Policy-Based Management with Central Management Servers

                As a database administrator, you may be in charge of multiple databases.  But often times, it’s the multi-server/instance burden that becomes the most “click” intensive.  What I mean by that is you have to connect to multiple servers and multiple instances, or in SSMS connect your Object Explorer to a bunch of different instances, and before you know it you have a spaghetti cluster of instances on your desktop.  You end up spending 90% of the time just mis-clicking the wrong one, or worse, executing T-SQL against an unintended instance.
                Sometimes, the above scenario is necessary.  But for much object/database/instance/server administration, this can be carried out with PBM (Policy-Based Management) with the combination of CMS (Central Management Servers).  This central location allows for the convenient method for do many tasks, and this blog post will focus on PBM with CMS.
                Policy-Based Management in and of itself is a great addition with SQL Server 2008.  But when you have dozens (or even hundreds) of instances that require a standard set of policies and conditions, manually pushing them out and evaluating them would be absurd (and let’s be honest…we should be automating at every possible junction).
                The first step to utilizing PBM with CMS is registering a Central Management Server:  Through SSMS in the Registered Servers section, right-click on Central Management Servers and select Register Central Management Server….  Select a SQL Server 2008 or higher instance to act as the CMS:
                To logically group your servers, I recommend creating a Server Group:  Right-click on the CMS and select New Server Group….  Name the Server Group to your desire.  I will be calling mine “2008R2” as this Server Group will house my 2008 R2 instances, and “2012” to contain my 2012 instances:
                Now I want to register a server in my 2008R2 Server Group:
                My Registered Servers pane should look like the below now.  Mind you, there are only a couple of instances here and this is a very over-simplified implementation of CMS:
                There are a couple of ways to approach PBM with CMS:  1) Create a Policy on the Central Management Server and use that to evaluate against managed servers, or 2) create a Policy and export/import to the managed servers.  I will be focusing on the former method.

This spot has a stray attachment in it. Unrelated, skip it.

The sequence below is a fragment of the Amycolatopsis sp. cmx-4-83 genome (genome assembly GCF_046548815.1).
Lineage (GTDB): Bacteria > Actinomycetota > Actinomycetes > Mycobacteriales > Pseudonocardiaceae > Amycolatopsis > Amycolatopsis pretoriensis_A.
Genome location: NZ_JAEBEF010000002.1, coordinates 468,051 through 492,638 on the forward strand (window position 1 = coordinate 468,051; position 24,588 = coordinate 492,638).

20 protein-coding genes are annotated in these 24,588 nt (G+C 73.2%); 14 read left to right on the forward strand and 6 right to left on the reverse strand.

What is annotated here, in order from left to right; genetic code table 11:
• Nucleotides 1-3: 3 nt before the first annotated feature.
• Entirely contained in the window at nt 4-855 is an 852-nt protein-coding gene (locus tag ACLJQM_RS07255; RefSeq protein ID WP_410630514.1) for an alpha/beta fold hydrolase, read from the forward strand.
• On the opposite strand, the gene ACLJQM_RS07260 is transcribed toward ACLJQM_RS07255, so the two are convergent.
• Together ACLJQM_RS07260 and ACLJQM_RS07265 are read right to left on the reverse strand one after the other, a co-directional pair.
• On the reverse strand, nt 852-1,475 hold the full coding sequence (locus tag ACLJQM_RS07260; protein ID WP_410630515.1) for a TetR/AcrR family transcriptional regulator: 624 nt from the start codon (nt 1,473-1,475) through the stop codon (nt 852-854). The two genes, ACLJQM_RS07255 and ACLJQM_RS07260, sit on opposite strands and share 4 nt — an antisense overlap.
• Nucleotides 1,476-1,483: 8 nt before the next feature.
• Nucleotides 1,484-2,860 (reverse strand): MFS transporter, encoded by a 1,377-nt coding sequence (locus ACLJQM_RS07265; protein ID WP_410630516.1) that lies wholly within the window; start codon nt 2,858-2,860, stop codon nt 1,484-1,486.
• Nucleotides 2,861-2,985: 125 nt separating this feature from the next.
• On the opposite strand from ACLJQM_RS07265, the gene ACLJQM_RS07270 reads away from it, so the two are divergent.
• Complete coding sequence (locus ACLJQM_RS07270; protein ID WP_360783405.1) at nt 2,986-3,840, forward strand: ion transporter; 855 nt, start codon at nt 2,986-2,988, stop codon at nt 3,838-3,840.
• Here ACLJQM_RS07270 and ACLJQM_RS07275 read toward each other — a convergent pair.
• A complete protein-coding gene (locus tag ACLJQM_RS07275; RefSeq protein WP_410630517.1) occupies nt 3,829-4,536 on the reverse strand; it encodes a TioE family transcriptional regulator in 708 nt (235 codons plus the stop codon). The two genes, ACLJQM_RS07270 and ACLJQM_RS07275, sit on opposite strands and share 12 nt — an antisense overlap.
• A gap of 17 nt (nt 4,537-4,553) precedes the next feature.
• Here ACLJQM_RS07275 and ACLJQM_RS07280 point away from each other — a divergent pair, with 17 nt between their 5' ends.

Go to the CMS and create a Policy.  Because this is not an in-depth look at the extreme flexibility and power of PBM, I will just use an MS-shipped out-of-the-box Best Practices Policy to import as an XML file.  In the Object Explorer of my CMS I will go into Management, Policy Management.  Right-click on Policies and select Import Policy….  Navigate to the desired Policy File (XML file format) and select it.  I chose the famous Database Auto Close Policy to work with:
                Now that I have a Policy created on my CMS, so I will not worry about duplicating this effort and exporting/importing into my registered servers.  Back at the Registered Servers SSMS pane, I want to be able to evaluate this Policy against all of the servers registered under my CMS named “CMS”.  I simply right-click on the CMS and select Evaluate Policies….  Now I will need to select the source.  In this case, my CMS will house all of the Policies, so I’ll choose this server.  
Select the Policy(ies) that you want to evaluate against the registered servers, and click Evaluate.  You should be staring at your evaluation results for the registered servers in the scope of where you selected to evaluate policies:
 
                And there it is!  We have just used the administrative power of Policy-Based Management, and ease of Central Management Servers to evaluate a Policy against a subset of registered servers.  If there are any comments, questions, or issues please feel free to leave a comment or email me at sqlsalt@gmail.com.
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